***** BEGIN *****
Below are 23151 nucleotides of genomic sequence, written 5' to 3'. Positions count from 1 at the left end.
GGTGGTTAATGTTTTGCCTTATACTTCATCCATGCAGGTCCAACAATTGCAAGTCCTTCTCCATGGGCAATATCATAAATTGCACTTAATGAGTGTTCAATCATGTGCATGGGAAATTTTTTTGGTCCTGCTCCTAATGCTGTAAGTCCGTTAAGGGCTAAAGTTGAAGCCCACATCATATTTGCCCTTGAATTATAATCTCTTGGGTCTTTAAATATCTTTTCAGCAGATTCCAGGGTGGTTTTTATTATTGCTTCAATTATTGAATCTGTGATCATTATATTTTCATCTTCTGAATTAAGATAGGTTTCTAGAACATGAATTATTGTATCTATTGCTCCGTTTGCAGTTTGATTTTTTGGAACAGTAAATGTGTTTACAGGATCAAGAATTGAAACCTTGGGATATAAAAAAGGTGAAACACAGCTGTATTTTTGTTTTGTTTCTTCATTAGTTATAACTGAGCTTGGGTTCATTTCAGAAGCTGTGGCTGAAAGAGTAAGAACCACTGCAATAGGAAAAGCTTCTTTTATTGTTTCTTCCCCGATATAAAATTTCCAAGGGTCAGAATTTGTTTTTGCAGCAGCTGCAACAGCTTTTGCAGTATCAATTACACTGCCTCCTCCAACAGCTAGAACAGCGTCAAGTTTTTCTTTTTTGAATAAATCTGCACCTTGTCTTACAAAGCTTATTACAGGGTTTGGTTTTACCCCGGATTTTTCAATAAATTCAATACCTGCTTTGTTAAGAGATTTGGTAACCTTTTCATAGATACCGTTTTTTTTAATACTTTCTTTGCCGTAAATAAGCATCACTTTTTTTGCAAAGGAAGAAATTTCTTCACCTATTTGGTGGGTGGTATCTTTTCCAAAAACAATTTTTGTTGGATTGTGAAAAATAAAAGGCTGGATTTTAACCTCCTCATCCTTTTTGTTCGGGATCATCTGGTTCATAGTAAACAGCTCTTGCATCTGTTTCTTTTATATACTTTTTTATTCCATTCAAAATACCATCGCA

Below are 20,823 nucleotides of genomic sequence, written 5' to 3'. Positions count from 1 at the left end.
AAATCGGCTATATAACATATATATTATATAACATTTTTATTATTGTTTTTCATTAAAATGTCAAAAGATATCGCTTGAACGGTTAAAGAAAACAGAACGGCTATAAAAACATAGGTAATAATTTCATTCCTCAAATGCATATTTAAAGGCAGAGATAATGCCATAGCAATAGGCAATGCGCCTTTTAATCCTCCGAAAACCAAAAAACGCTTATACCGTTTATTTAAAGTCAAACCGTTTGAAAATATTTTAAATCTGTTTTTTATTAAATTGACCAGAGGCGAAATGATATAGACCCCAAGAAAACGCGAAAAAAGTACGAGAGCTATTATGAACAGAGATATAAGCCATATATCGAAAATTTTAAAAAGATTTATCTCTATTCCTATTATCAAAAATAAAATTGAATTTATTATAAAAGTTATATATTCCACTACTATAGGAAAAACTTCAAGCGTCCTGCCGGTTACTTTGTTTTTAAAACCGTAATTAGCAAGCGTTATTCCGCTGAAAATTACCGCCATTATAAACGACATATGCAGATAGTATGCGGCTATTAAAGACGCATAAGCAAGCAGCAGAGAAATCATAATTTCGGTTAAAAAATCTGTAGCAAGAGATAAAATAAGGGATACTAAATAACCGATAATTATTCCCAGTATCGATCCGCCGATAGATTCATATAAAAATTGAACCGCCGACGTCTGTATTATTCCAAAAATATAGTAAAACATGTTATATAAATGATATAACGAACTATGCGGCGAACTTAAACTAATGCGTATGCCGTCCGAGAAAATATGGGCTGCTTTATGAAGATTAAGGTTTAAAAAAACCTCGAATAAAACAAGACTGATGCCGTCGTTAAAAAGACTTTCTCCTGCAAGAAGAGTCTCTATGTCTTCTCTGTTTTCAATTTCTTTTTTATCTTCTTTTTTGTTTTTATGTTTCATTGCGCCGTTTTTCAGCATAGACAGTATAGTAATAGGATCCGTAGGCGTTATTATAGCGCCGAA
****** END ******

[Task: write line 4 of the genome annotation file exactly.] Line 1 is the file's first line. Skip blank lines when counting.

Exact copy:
AAATCGGCTATATAACATATATATTATATAACATTTTTATTATTGTTTTTCATTAAAATGTCAAAAGATATCGCTTGAACGGTTAAAGAAAACAGAACGGCTATAAAAACATAGGTAATAATTTCATTCCTCAAATGCATATTTAAAGGCAGAGATAATGCCATAGCAATAGGCAATGCGCCTTTTAATCCTCCGAAAACCAAAAAACGCTTATACCGTTTATTTAAAGTCAAACCGTTTGAAAATATTTTAAATCTGTTTTTTATTAAATTGACCAGAGGCGAAATGATATAGACCCCAAGAAAACGCGAAAAAAGTACGAGAGCTATTATGAACAGAGATATAAGCCATATATCGAAAATTTTAAAAAGATTTATCTCTATTCCTATTATCAAAAATAAAATTGAATTTATTATAAAAGTTATATATTCCACTACTATAGGAAAAACTTCAAGCGTCCTGCCGGTTACTTTGTTTTTAAAACCGTAATTAGCAAGCGTTATTCCGCTGAAAATTACCGCCATTATAAACGACATATGCAGATAGTATGCGGCTATTAAAGACGCATAAGCAAGCAGCAGAGAAATCATAATTTCGGTTAAAAAATCTGTAGCAAGAGATAAAATAAGGGATACTAAATAACCGATAATTATTCCCAGTATCGATCCGCCGATAGATTCATATAAAAATTGAACCGCCGACGTCTGTATTATTCCAAAAATATAGTAAAACATGTTATATAAATGATATAACGAACTATGCGGCGAACTTAAACTAATGCGTATGCCGTCCGAGAAAATATGGGCTGCTTTATGAAGATTAAGGTTTAAAAAAACCTCGAATAAAACAAGACTGATGCCGTCGTTAAAAAGACTTTCTCCTGCAAGAAGAGTCTCTATGTCTTCTCTGTTTTCAATTTCTTTTTTATCTTCTTTTTTGTTTTTATGTTTCATTGCGCCGTTTTTCAGCATAGACAGTATAGTAATAGGATCCGTAGGCGTTATTATAGCGCCGAA